Such a slow and tedious read

The Gilded Shroud (Lady Fan Mystery Book 1)

By: Elizabeth Bailey

Rating: 2 of 5

I had read and enjoyed a Georgian romance novel by Ms. Bailey, so I was looking forward to a period mystery series by the same author. To say the book did not meet my expectations is putting it mildly.

While the historical period is portrayed nicely as is the language (for the most part), the book became quickly tedious as it was overly long and I solved the whodunnit within very few pages.

It felt, to me, that a lot of the story was filler. The intrepid widowed companion turned sleuth, Mrs. Ottila Draycott could not do anything spontaneous. She would think of something, then think about it again, spending pages in doing so. She would then do the thing she had thought about and then think about it. Then she would tell someone, generally Lord Francis Fanshawe, about what she had done. Then they would discuss it. Next, they would tell someone else. Then another discussion would ensue.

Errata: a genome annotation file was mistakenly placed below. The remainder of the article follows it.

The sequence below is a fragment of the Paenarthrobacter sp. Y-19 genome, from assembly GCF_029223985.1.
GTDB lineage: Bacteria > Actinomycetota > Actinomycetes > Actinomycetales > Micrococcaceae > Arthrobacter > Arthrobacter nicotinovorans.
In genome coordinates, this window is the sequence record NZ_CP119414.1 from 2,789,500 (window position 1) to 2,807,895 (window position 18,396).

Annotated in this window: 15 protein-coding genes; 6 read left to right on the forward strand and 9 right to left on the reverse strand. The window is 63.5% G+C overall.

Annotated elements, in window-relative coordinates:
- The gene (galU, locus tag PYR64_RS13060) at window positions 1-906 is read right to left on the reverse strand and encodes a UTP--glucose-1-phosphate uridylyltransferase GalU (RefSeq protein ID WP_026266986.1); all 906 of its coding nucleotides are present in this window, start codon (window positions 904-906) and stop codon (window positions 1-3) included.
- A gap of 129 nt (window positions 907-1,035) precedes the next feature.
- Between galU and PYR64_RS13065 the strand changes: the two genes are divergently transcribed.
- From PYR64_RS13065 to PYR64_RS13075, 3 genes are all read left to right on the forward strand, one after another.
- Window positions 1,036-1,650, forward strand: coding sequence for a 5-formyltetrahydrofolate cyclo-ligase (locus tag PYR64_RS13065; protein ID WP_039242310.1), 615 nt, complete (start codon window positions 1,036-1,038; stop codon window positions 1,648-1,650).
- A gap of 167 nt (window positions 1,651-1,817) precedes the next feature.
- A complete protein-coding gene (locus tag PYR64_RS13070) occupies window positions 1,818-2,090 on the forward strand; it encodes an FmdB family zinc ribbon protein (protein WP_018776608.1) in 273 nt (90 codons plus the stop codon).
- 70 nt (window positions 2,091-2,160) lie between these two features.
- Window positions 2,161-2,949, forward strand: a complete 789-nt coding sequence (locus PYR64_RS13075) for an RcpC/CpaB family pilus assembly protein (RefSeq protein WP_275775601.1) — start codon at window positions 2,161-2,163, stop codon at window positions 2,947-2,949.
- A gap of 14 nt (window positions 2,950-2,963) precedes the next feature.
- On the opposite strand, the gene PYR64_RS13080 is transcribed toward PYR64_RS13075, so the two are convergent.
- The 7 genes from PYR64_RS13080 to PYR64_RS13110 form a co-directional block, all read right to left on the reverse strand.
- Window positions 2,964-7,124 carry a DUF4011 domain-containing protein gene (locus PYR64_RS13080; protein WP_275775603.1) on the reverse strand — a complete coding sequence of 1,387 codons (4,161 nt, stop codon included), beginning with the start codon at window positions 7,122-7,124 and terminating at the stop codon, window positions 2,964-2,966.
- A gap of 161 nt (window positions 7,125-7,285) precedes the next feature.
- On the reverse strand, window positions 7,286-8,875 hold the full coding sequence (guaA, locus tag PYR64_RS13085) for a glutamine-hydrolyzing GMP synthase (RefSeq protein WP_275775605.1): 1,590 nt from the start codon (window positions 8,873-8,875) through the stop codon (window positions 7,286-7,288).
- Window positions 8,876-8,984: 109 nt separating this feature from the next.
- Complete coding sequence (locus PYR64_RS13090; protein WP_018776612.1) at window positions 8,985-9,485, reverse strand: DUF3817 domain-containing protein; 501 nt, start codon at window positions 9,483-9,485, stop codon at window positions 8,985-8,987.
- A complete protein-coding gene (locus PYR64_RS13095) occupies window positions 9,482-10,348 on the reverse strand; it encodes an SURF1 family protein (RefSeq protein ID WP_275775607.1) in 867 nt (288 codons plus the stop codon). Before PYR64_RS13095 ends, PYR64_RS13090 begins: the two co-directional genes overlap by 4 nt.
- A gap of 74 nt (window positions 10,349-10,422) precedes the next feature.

This happened repeatedly throughout the entire book. It was funny to note that when time was of the essence, the characters would stop and have prolonged discussions about what they needed to do immediately. It felt like they must have spent at least ten minutes each time this happened. I guess time of the essence didn’t mean the same back then.

The mystery was not much to read. It became apparent to me almost as soon as the characters involved were introduced. It was annoying to look into Ottilla’s mind and yet have the author stop just short of telling what she was thinking when it came to the guilty party. Everything else she was thinking was readily available.

The romance seemed unlikely and traveled the speed of mud as we looked into both parties thoughts over and over again. I still can’t figure out what they saw in the other that attracted them.

I will read other romances by this author but I think that the mystery genre does not present her work at its best.

This entry was posted in Mystery/Suspense/Thriller. Bookmark the permalink.